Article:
Poneman: I couldn't say it better.

Pavitt: Likewise. That was very beautifully stated Megan.

KEXP: Tell me about Fleet Foxes. What attracted you to this band?

Jasper: A few things. First of all, they were working with Phil Ek, who is a dear friend to us, and has worked on a lot of Sub Pop records over the years. Asia their manager, and Robin's sister, was a friend who brought the music to Sub Pop, but also there was a huge buzz in our city about this band. And when they would play there would always be a line out the door of people waiting to go in. So it seemed – I mean, you can't ignore an entire city that’s saying, "This is special!" And when we got those demos, Asia brought them into our office, and Phil gave us a copy as well. We played them, and at that point it felt like it didn't really sound like anything else that was happening here, or really kind of in our world. It sounded like maybe some music from decades ago that we all loved. But there was still something different about it. And I think the more we sat with it the more we realized that it was just something so incredible happening in our city, and we would be so fortunate to be able to work with them.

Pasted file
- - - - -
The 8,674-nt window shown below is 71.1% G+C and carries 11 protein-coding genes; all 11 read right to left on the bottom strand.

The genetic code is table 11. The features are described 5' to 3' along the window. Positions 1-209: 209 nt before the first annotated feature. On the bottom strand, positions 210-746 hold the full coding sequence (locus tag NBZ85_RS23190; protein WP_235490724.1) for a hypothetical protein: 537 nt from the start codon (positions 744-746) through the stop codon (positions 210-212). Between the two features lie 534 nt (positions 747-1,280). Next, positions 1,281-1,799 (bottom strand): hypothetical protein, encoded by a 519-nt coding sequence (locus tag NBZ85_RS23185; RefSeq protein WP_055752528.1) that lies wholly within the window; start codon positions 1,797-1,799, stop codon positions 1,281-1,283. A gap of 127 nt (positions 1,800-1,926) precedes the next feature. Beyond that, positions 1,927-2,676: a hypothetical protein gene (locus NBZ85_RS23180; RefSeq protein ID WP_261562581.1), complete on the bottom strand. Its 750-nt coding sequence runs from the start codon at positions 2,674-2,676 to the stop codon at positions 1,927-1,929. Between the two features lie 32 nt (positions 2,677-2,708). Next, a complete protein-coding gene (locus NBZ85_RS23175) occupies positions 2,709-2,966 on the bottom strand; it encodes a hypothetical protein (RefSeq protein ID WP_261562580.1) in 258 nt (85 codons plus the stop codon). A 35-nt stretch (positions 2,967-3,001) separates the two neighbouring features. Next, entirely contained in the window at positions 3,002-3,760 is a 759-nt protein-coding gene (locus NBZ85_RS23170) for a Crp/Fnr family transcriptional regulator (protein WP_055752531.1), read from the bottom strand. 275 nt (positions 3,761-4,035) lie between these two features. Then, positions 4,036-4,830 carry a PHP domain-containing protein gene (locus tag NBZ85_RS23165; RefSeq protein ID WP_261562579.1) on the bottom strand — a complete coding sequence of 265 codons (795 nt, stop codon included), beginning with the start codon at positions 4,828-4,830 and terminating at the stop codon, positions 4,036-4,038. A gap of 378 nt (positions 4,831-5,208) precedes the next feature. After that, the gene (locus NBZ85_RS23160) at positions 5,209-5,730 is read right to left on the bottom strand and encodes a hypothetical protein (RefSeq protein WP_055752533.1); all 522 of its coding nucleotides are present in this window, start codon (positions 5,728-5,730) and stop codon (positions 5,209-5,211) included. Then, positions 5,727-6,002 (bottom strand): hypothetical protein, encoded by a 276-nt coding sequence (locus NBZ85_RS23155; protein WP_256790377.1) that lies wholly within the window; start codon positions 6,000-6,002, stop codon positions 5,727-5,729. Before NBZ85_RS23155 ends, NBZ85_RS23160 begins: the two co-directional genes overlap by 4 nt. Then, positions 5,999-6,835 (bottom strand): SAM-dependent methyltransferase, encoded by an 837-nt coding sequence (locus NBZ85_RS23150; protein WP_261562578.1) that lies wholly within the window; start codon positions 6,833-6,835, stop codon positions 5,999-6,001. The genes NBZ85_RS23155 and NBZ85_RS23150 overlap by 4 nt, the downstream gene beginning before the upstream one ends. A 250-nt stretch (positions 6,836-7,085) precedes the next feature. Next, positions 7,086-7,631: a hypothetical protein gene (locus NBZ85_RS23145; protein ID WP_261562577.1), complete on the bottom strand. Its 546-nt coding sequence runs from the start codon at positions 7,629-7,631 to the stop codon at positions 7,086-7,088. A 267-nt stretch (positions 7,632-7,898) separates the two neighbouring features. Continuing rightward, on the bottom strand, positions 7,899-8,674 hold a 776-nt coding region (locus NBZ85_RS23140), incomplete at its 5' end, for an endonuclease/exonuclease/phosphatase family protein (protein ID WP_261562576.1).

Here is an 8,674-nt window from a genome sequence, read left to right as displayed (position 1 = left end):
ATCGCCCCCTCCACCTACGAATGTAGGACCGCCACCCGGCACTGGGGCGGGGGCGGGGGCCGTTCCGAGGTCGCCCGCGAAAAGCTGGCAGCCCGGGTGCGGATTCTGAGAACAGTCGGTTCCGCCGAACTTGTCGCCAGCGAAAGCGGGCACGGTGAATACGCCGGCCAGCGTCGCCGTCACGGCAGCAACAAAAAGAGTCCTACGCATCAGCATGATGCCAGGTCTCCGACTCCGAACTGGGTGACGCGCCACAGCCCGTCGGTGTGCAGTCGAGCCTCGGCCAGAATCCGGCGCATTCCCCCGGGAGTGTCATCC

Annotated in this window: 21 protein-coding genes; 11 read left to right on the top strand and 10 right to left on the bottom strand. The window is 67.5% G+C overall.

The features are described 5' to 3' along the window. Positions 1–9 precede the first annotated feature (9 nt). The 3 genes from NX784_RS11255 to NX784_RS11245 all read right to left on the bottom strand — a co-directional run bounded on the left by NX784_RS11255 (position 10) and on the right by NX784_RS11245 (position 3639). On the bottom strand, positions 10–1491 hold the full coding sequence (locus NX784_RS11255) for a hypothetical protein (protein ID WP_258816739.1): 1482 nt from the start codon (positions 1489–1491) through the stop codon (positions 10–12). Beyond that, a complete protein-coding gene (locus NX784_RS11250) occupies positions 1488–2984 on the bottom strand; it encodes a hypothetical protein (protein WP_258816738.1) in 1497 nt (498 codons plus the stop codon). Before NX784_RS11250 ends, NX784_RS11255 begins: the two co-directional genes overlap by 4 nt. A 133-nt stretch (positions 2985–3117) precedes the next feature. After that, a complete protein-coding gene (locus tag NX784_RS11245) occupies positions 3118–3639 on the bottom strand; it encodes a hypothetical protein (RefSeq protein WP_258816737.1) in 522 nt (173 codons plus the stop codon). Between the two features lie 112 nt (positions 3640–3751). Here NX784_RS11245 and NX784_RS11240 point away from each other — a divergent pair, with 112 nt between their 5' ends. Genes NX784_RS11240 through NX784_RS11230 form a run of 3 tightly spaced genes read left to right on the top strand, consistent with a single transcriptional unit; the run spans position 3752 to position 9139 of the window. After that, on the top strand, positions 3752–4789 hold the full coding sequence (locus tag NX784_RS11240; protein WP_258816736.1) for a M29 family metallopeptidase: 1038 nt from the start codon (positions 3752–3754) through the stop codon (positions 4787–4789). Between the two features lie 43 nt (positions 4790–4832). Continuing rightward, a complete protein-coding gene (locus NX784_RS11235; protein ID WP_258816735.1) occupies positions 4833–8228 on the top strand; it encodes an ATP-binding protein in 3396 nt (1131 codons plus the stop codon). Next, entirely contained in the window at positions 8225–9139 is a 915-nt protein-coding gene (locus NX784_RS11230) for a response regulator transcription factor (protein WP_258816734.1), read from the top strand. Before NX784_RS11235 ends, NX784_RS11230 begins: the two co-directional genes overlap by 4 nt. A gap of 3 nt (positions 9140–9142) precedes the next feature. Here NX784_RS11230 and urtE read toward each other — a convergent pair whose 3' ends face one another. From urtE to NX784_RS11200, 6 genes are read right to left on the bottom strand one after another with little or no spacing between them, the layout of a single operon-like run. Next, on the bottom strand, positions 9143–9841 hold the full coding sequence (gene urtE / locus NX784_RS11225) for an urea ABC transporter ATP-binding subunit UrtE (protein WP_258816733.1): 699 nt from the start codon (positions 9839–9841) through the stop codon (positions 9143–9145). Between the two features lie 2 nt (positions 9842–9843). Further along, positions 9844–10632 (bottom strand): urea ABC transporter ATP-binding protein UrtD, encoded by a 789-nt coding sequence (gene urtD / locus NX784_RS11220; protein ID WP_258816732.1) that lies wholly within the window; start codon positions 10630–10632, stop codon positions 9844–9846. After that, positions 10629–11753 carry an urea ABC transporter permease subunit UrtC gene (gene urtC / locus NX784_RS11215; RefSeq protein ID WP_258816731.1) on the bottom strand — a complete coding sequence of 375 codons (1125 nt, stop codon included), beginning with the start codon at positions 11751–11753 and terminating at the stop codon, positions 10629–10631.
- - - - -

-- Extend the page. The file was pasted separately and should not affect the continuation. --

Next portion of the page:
KEXP: Jonathan, what makes Megan unique and special as, in this case, now with this role as CEO of Sub Pop records?

Poneman: I think that she's done a lot of hard work, and continues to do a lot of hard work both in building and maintaining relationships, and inside the company with the community. She earns and deserves trust. You know, an argument could be made that Sub Pop is actually celebrating its 32nd anniversary, or it's 35th anniversary. The thing that is unchallengeable is that we've been around for a long time. And I think there's something to be said for endurance, and Megan practices endurance and achieves the results in many aspects of her life. One of the results I think is a profound insight and knowledge, and an ability to go longer distances than most do. I think the crucial stuff that Megan brings comes from those long distances.